BMW driving research for the key of the future

BMW wants to turn your car key into a universal access device using near-field communications (NFC) technology.

BMW wants to turn your car key into a universal access device using near-field communications (NFC) technology.

In a paper published on its web site, BMW spelled out plans to allow people to customise their electronic car keys to allow the driver to pay for goods, to book and pay for travel on trains, to tune radios, and even to book and open hotel rooms.

"Our vision is that, in future, the key will not only mean access to the car but, inside and outside the car, will become as it were the 'key' to many functions. I would then be able to set out while checking for just one thing: have I got my BMW key on me?" said Thomas Kratz of BMW development access and authentication systems division.

Some keys already store vehicle data such as distance, fuel level, battery charge level and service data, but this is available only at specialist garages.

BMW researchers have added an NFC interface and a security controller to a current BMW car key to extend interactions with contactless payment, ticketing and access systems.

NFC is a RFID-based (radio frequency identification) wireless communications technology that works at ranges of under 10cm. It involves briefly holding two NFC-enabled devices close together to activate the relevant response. The maximum data transfer rate is currently 424kbps.

NFC transfer technology is already widely used in contactless payment systems by credit card companies, e-ticketing systems, and even passports and ID cards. Germany plans to introduce such an interface for identity cards in autumn 2010.

BMW said the modified car keys were "far more secure" than mobile phones because of the many communications channels on a mobile, such as GSM, Bluetooth and Wi-Fi, and that the threat of downloading malware presented serious risks.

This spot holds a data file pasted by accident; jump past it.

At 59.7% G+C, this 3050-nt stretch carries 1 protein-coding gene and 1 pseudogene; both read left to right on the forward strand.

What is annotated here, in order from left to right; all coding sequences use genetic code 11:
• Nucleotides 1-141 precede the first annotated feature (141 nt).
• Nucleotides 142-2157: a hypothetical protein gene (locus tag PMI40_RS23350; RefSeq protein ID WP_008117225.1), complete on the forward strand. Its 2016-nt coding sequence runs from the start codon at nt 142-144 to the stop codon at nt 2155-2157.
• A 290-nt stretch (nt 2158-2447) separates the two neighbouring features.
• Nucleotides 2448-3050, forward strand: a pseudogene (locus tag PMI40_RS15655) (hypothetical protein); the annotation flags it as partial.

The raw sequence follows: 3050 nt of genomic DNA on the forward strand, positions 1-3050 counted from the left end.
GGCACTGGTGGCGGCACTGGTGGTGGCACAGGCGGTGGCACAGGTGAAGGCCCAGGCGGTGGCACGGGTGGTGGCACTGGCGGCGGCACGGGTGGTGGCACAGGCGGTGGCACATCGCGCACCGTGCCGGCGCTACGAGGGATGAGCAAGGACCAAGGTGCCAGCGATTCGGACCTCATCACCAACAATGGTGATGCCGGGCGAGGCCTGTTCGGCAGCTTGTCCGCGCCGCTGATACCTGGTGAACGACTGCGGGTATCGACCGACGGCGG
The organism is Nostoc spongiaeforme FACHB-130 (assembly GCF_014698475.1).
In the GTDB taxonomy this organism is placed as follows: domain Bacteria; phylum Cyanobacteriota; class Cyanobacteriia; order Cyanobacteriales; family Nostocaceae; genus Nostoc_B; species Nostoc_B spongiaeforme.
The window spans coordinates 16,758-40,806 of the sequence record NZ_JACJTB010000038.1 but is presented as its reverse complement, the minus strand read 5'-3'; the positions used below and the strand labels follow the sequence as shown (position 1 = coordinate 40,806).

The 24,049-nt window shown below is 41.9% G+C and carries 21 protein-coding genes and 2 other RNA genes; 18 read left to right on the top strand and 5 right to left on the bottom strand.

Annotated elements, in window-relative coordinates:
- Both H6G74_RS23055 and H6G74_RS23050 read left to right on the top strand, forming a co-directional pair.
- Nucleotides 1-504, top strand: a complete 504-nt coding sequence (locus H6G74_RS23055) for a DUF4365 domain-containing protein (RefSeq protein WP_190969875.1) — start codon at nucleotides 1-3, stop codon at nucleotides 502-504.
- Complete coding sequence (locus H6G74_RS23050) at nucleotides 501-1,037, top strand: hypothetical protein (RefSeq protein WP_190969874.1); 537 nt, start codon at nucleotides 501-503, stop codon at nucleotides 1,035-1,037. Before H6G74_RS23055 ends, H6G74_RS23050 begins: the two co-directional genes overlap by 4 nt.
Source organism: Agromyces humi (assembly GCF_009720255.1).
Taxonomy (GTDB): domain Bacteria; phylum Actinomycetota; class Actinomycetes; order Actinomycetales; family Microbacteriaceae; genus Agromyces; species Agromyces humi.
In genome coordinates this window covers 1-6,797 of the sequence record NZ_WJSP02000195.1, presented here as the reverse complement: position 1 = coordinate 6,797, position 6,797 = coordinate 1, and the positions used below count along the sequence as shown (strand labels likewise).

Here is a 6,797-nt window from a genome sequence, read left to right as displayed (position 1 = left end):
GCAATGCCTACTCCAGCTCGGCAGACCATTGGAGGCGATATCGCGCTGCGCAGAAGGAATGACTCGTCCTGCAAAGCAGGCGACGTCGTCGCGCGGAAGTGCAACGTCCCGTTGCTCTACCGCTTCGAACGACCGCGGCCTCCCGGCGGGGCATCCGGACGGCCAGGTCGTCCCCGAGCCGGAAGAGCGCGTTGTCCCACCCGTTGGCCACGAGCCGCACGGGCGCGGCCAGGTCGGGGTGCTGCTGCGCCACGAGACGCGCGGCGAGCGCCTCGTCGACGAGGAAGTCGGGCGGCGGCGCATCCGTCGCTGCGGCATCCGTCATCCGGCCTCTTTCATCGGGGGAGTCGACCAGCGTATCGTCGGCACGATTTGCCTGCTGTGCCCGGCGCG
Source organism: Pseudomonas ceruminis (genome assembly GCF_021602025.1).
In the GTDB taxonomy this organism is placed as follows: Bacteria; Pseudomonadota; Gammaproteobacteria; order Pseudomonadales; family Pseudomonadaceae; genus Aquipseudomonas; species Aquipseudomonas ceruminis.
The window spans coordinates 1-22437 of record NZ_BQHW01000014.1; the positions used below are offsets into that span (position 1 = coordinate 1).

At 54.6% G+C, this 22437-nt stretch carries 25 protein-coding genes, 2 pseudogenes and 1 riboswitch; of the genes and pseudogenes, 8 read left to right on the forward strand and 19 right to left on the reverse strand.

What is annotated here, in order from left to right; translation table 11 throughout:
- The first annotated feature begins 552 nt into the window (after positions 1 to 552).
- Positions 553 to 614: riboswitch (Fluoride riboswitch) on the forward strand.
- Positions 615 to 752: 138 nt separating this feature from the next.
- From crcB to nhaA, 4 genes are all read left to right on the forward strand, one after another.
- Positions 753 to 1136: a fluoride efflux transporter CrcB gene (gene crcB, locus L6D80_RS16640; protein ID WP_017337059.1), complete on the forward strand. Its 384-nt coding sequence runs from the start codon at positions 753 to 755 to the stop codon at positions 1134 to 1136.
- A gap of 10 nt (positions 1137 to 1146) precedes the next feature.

The NFC interface in the research prototype already allows for a range of new functions. For example, the driver can buy a train ticket (KeyTicketing), call up the latest vehicle data for display on a mobile device (KeyInfo), make a contactless payment (KeyPayment), and even open hotel room doors (KeyAccess).

Suppose the car's navigation system warns the owner of parking congestion in town and the driver decides to use public transport. He could use KeyTicketing and the iDrive controller to buy the right ticket for the bus or train and store it on the key. Or he could use the display and iDrive to ask the BMW ConnectedDrive call centre to search for the most suitable connection.

The car would automatically transfer the ticket to the customer's key via the UHF (ultra high frequency) link, which is also used for remote vehicle locking and unlocking.

The driver could thus go straight from the car to the train without having to buy a ticket from a machine or print an e-ticket. "Unwelcome waiting periods, lack of small change or complicated pricing systems will no longer be a problem in future," said BMW's RFID researcher Jörg Preißinger.

Once on the bus or train, the driver would validate the ticket by holding their car key against the conductor's data terminal.

The key could also connect to useful information. A proposed CarFinder would be able to read the password-protected GPS position data and guide the driver back to the car if they forgot where they left it.

Displaying the charge level for an electric vehicle could show whether the car had the range for a detour.

BMW believes that integrating a credit card function into the car key could open up more options. These might range from new insurance and financial services to acquiring new vehicle software, all the way to drive-through payments that let customers pay fuel bills, parking fines or road tolls from inside the car. Even paying at drive-in restaurants would be possible.

BMW said it was already possible to book and open hotel rooms using the car key. "After a journey, you arrive at your hotel, bypass reception and go straight to your room as you were given your room key while in the car," Preißinger said.

Future applications include replacement of the house key or other access systems such as card readers. It could store access authorisation to the workplace and thus get rid of the company ID card, BMW said.

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